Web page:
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Steady breathing

[ by Charles Cameron — something as simple as spirit, important to special ops & law enforcement — an open question ]
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Let’s begin with a quote from Buddhist monk Thich Nhat Hanh, The Miracle of Mindfulness: An Introduction to the Practice of Meditation:

Breath is the bridge which connects life to consciousness, which unites your body to your thoughts. Whenever your mind becomes scattered, use your breath as the means to take hold of your mind again.

That’s about as basic as you can get. Breath begins with your first gasp (in-spiration) and runs like a silk thread through your life till your last sigh (ex-spiration) and it’s all spirit — which turns out to be beyond the mind-body dichotomy, and a balancing factor for both.

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Fast forward.

Let’s turn from breath — spiritus in Latin, as in spiritus ubi vult spirat, “breath blows where it wants to”, John 3.8 — to its specific application in “combat breathing” as illustrated by the still from the National Geographic movie Seal Team Six: the Raid on Osama bin Laden at the head of this post.

In “Fear Factor”, his review of Amanda Ripley’s fascinating-sounding The Unthinkable: Who Survives When Disaster Strikes, published in City Journal 21 June 2008, blog-friend John Robb writes:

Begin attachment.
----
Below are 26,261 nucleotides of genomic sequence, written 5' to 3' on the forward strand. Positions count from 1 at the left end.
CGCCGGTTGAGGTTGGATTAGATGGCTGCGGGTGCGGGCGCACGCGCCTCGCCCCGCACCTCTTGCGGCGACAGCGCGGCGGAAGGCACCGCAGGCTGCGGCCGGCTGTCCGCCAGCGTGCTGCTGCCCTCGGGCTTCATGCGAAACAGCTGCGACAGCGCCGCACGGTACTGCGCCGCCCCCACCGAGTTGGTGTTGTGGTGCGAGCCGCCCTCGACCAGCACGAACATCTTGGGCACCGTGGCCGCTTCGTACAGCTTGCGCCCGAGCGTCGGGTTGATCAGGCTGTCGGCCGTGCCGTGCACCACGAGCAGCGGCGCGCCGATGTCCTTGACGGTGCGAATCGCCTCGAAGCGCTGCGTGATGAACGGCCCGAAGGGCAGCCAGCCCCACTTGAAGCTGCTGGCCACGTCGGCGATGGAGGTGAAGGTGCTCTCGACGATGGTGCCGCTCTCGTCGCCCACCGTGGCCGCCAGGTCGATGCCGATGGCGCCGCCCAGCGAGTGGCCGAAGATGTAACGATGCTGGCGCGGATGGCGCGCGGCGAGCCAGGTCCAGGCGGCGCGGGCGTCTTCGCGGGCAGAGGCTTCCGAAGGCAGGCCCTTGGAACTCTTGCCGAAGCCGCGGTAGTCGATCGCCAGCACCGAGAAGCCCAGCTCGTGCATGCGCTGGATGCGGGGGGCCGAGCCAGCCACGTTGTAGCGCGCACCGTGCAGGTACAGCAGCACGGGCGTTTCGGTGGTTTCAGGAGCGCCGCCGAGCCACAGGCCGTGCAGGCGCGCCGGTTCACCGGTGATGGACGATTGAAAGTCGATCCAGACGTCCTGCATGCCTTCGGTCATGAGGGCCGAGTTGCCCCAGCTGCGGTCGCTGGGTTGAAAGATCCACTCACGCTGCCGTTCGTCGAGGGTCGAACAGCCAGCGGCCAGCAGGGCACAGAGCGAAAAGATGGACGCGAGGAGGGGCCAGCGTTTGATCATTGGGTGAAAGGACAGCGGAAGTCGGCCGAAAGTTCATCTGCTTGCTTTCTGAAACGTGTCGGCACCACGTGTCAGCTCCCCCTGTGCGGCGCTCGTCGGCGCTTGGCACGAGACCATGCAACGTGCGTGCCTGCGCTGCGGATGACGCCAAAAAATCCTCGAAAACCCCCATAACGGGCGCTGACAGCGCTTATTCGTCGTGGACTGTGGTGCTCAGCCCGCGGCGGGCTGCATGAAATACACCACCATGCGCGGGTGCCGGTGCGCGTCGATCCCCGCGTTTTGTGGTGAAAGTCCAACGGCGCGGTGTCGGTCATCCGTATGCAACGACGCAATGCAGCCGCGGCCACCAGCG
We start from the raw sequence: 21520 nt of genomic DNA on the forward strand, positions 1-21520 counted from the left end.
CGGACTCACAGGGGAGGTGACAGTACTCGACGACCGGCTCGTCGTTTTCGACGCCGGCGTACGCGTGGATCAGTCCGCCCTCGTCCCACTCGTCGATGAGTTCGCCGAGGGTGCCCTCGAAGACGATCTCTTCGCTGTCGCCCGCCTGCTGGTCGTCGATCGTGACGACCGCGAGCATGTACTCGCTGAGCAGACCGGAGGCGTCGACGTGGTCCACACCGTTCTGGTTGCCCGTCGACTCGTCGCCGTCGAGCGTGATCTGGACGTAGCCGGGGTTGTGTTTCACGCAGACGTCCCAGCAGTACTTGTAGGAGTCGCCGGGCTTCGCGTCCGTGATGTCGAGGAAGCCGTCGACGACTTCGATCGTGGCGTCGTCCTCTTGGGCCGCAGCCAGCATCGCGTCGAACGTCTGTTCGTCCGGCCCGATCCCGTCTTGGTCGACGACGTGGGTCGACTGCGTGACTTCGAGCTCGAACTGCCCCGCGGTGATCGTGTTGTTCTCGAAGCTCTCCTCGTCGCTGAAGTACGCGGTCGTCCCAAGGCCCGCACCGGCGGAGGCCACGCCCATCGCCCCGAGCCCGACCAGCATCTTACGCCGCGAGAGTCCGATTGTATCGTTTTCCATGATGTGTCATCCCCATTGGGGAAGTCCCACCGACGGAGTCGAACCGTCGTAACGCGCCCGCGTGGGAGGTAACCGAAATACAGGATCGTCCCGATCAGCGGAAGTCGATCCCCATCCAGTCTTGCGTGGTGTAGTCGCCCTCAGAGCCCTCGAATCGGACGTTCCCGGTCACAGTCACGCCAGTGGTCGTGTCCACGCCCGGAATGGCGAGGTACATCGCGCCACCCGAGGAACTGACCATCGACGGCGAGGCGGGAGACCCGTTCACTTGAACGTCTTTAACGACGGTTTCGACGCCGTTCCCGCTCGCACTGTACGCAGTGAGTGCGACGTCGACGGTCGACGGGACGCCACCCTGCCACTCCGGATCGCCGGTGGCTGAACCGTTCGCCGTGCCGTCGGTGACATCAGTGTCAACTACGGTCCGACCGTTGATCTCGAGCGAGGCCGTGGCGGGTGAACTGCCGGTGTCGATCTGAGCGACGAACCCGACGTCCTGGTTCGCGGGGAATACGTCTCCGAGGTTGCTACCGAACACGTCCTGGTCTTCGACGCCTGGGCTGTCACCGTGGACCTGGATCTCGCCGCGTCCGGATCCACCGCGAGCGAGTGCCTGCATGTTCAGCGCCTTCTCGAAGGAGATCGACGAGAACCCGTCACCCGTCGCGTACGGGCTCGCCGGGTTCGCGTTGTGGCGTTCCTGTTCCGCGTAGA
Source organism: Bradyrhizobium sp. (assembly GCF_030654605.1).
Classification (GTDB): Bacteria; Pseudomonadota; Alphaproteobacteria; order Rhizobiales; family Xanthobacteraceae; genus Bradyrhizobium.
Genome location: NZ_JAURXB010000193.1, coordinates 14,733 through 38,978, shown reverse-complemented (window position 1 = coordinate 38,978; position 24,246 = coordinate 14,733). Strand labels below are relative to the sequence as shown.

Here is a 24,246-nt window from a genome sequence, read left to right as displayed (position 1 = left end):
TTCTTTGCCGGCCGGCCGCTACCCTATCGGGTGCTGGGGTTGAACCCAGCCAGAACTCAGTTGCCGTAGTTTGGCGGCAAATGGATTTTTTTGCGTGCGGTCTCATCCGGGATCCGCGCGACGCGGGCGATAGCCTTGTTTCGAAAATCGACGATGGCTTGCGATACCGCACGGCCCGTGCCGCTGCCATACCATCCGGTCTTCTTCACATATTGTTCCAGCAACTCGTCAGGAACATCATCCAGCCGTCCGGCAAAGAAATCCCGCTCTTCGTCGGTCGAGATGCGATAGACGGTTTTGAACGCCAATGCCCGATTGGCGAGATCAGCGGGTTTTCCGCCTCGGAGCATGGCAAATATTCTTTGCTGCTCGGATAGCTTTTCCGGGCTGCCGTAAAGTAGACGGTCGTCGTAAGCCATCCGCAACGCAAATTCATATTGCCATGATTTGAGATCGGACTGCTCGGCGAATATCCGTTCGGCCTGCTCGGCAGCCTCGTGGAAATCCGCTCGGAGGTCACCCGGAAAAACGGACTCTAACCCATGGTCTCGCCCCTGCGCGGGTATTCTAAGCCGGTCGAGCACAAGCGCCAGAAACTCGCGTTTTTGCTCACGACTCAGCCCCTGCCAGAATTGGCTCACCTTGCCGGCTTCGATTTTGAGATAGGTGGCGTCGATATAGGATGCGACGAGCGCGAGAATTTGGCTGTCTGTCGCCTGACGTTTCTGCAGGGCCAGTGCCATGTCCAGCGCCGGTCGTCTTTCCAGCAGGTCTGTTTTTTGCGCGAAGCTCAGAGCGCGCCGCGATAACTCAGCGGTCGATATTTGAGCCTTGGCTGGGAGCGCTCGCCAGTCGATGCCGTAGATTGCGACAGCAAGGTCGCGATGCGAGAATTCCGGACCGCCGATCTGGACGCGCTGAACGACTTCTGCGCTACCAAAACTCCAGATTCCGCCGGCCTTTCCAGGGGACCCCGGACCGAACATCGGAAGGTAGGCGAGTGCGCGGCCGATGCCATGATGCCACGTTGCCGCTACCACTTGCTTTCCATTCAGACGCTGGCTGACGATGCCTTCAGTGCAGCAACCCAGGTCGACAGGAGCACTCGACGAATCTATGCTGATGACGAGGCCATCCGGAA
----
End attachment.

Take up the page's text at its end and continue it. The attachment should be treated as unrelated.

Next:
… in complex disasters, the biological-fear response can slow thinking so severely that it can kill you.

We can counter fear, however. The best method, FBI trainers say, is to get control of your breathing. “Combat breathing” is a simple variant on Lamaze or yoga training — breathe in four counts, hold four counts, exhale four counts, and repeat. It works because breathing is a combination of the somatic (which we control) and the autonomic (which we can’t easily control) nervous systems. Regulation of the autonomic system deescalates the biological-fear response and returns our higher-level brain functions to full capacity. So one of the best ways you can prepare yourself to overcome fear in a crisis is as simple as a meditation, Lamaze, or yoga class.

I find it fascinating and also sensible that yogic / meditative techniques are now taught by members of the special ops and law enforcement communities:

Training under stress also will help officers learn to control their arousal level. As their physiological agitation escalates, so might their susceptibility to perceptual and memory distortions. Thus, learning to control arousal level can help reduce distortions. Therefore, officers should receive training in and regularly practice ways to control arousal levels in high-stress situations. One process, the combat breathing technique, has proven highly effective in this area.

Alexis Artwohl, “Perceptual and memory distortion during officer-involved shootings”, FBI Law Enforcement Bulletin, Oct, 2002

This reminds me of Richard Strozzi Heckler’s In Search of the Warrior Spirit: Teaching Awareness Disciplines to the Green Berets, now in its fourth edition.

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Breath, spirit, breathing — it’s …

… “right under our noses”, all too easily overlooked, and heart-stoppingly, mind-blowingly important.

Let’s talk a bit about it…

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